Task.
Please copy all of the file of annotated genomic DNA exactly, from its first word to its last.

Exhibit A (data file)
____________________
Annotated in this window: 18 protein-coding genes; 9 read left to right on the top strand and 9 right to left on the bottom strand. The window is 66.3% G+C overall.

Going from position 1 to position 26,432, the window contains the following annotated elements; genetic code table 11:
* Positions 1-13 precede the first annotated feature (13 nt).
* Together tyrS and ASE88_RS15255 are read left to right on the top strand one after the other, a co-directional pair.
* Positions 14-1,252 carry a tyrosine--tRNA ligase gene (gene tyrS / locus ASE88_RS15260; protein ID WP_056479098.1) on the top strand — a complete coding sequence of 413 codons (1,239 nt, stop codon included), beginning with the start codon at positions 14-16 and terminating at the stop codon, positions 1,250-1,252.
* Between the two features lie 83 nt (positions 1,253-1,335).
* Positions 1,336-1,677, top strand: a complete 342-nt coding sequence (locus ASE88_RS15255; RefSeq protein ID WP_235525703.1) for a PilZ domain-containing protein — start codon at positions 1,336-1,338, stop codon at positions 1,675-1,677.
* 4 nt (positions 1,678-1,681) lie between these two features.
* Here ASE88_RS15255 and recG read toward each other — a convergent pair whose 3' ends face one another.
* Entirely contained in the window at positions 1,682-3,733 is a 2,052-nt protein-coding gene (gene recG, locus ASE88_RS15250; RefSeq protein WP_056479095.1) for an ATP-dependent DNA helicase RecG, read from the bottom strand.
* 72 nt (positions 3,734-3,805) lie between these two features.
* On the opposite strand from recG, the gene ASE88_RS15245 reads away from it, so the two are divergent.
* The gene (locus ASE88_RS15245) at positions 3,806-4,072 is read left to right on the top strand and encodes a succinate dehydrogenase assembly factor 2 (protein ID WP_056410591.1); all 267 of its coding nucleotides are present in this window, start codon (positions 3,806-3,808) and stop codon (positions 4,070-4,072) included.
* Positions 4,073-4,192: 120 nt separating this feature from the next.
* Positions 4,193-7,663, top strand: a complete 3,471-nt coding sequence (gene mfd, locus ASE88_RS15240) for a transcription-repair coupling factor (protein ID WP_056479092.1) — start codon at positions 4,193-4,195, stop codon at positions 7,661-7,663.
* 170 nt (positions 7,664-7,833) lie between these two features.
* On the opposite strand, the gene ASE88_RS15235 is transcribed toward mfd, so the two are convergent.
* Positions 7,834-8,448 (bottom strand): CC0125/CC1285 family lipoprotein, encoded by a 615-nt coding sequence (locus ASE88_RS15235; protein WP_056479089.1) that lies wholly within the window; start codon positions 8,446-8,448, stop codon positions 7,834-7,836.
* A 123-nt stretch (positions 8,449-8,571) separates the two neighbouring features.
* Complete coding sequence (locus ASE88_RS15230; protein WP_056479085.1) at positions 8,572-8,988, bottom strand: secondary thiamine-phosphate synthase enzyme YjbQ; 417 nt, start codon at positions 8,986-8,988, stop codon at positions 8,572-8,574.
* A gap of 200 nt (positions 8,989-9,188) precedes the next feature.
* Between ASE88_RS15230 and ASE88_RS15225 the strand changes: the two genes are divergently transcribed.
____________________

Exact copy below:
Annotated in this window: 18 protein-coding genes; 9 read left to right on the top strand and 9 right to left on the bottom strand. The window is 66.3% G+C overall.

Going from position 1 to position 26,432, the window contains the following annotated elements; genetic code table 11:
* Positions 1-13 precede the first annotated feature (13 nt).
* Together tyrS and ASE88_RS15255 are read left to right on the top strand one after the other, a co-directional pair.
* Positions 14-1,252 carry a tyrosine--tRNA ligase gene (gene tyrS / locus ASE88_RS15260; protein ID WP_056479098.1) on the top strand — a complete coding sequence of 413 codons (1,239 nt, stop codon included), beginning with the start codon at positions 14-16 and terminating at the stop codon, positions 1,250-1,252.
* Between the two features lie 83 nt (positions 1,253-1,335).
* Positions 1,336-1,677, top strand: a complete 342-nt coding sequence (locus ASE88_RS15255; RefSeq protein ID WP_235525703.1) for a PilZ domain-containing protein — start codon at positions 1,336-1,338, stop codon at positions 1,675-1,677.
* 4 nt (positions 1,678-1,681) lie between these two features.
* Here ASE88_RS15255 and recG read toward each other — a convergent pair whose 3' ends face one another.
* Entirely contained in the window at positions 1,682-3,733 is a 2,052-nt protein-coding gene (gene recG, locus ASE88_RS15250; RefSeq protein WP_056479095.1) for an ATP-dependent DNA helicase RecG, read from the bottom strand.
* 72 nt (positions 3,734-3,805) lie between these two features.
* On the opposite strand from recG, the gene ASE88_RS15245 reads away from it, so the two are divergent.
* The gene (locus ASE88_RS15245) at positions 3,806-4,072 is read left to right on the top strand and encodes a succinate dehydrogenase assembly factor 2 (protein ID WP_056410591.1); all 267 of its coding nucleotides are present in this window, start codon (positions 3,806-3,808) and stop codon (positions 4,070-4,072) included.
* Positions 4,073-4,192: 120 nt separating this feature from the next.
* Positions 4,193-7,663, top strand: a complete 3,471-nt coding sequence (gene mfd, locus ASE88_RS15240) for a transcription-repair coupling factor (protein ID WP_056479092.1) — start codon at positions 4,193-4,195, stop codon at positions 7,661-7,663.
* 170 nt (positions 7,664-7,833) lie between these two features.
* On the opposite strand, the gene ASE88_RS15235 is transcribed toward mfd, so the two are convergent.
* Positions 7,834-8,448 (bottom strand): CC0125/CC1285 family lipoprotein, encoded by a 615-nt coding sequence (locus ASE88_RS15235; protein WP_056479089.1) that lies wholly within the window; start codon positions 8,446-8,448, stop codon positions 7,834-7,836.
* A 123-nt stretch (positions 8,449-8,571) separates the two neighbouring features.
* Complete coding sequence (locus ASE88_RS15230; protein WP_056479085.1) at positions 8,572-8,988, bottom strand: secondary thiamine-phosphate synthase enzyme YjbQ; 417 nt, start codon at positions 8,986-8,988, stop codon at positions 8,572-8,574.
* A gap of 200 nt (positions 8,989-9,188) precedes the next feature.
* Between ASE88_RS15230 and ASE88_RS15225 the strand changes: the two genes are divergently transcribed.